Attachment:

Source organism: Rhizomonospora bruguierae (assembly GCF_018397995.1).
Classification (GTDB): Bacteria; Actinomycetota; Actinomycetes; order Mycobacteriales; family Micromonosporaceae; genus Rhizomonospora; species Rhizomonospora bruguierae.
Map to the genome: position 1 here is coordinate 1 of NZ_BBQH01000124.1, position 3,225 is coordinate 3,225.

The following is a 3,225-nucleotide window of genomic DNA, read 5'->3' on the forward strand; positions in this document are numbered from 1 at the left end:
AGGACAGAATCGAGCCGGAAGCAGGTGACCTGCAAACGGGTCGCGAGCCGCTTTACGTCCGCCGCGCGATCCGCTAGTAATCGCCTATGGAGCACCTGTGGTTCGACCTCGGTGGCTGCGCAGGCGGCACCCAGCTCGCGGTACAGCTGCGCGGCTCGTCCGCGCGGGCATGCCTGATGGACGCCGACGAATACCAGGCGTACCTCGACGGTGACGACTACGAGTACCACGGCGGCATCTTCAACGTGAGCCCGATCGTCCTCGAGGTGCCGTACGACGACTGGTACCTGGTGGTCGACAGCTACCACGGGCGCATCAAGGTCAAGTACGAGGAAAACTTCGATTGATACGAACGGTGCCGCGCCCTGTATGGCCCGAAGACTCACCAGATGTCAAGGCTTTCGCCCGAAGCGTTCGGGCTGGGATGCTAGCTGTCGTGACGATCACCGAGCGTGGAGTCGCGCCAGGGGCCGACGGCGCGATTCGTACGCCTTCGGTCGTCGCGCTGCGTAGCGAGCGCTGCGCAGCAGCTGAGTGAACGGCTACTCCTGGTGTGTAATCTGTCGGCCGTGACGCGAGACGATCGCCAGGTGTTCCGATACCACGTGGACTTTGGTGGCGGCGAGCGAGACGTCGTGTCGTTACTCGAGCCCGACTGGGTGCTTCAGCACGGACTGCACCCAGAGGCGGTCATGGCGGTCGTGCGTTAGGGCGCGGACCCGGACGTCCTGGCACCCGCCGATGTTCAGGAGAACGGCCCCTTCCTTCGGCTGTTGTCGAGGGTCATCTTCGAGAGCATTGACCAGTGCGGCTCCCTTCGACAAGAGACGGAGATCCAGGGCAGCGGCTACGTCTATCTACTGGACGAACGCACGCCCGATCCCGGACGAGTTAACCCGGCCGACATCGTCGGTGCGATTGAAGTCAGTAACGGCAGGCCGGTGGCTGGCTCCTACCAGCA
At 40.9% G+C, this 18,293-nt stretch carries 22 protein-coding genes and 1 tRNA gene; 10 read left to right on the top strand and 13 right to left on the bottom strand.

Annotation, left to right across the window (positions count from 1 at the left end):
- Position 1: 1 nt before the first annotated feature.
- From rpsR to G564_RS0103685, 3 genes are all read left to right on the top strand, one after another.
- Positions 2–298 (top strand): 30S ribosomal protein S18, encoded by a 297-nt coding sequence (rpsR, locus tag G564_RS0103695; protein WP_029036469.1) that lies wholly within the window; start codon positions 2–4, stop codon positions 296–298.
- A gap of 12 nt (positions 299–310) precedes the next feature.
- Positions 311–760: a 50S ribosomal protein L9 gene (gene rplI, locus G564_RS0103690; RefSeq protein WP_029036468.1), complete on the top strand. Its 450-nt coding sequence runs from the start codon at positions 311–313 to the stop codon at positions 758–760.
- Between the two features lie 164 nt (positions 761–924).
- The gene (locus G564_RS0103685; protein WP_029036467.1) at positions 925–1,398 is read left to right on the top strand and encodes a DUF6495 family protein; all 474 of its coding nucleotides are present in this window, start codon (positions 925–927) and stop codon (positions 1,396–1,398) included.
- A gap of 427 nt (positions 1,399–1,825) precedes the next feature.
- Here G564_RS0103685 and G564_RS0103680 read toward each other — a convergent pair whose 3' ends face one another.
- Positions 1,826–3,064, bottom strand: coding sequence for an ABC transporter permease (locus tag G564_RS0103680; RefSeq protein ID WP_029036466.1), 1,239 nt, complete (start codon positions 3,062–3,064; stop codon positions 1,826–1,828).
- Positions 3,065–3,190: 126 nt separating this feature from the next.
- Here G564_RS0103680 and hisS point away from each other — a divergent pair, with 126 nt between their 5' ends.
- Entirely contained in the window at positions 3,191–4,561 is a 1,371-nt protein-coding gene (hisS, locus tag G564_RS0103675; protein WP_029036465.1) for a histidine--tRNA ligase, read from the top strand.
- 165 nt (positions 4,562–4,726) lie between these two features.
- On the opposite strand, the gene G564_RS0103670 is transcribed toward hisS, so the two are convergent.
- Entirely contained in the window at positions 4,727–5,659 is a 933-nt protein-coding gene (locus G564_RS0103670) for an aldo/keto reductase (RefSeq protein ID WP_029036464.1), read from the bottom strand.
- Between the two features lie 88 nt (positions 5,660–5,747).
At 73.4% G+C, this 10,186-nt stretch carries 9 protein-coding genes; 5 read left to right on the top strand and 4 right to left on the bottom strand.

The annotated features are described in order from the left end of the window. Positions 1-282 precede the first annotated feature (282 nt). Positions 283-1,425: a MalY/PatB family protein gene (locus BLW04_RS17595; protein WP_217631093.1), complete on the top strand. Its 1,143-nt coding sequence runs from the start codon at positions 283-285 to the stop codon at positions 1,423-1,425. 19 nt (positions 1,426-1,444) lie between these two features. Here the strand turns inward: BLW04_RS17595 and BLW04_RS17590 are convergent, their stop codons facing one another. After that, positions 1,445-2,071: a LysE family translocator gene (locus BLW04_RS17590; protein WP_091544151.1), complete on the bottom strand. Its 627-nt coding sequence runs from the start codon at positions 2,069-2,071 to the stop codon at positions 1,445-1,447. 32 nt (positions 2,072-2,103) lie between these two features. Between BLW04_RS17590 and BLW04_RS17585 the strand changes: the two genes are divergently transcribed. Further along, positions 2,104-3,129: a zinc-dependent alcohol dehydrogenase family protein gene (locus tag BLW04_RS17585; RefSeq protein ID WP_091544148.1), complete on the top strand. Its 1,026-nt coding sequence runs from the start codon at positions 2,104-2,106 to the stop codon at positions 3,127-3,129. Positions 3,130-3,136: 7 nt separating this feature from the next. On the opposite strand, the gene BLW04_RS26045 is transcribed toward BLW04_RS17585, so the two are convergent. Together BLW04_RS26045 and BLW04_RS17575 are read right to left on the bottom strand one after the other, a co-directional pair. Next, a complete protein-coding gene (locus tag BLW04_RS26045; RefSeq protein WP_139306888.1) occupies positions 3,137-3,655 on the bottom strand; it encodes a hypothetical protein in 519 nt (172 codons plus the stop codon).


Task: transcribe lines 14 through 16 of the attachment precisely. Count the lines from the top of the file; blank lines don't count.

- The gene (locus G564_RS0103685; protein WP_029036467.1) at positions 925–1,398 is read left to right on the top strand and encodes a DUF6495 family protein; all 474 of its coding nucleotides are present in this window, start codon (positions 925–927) and stop codon (positions 1,396–1,398) included.
- A gap of 427 nt (positions 1,399–1,825) precedes the next feature.
- Here G564_RS0103685 and G564_RS0103680 read toward each other — a convergent pair whose 3' ends face one another.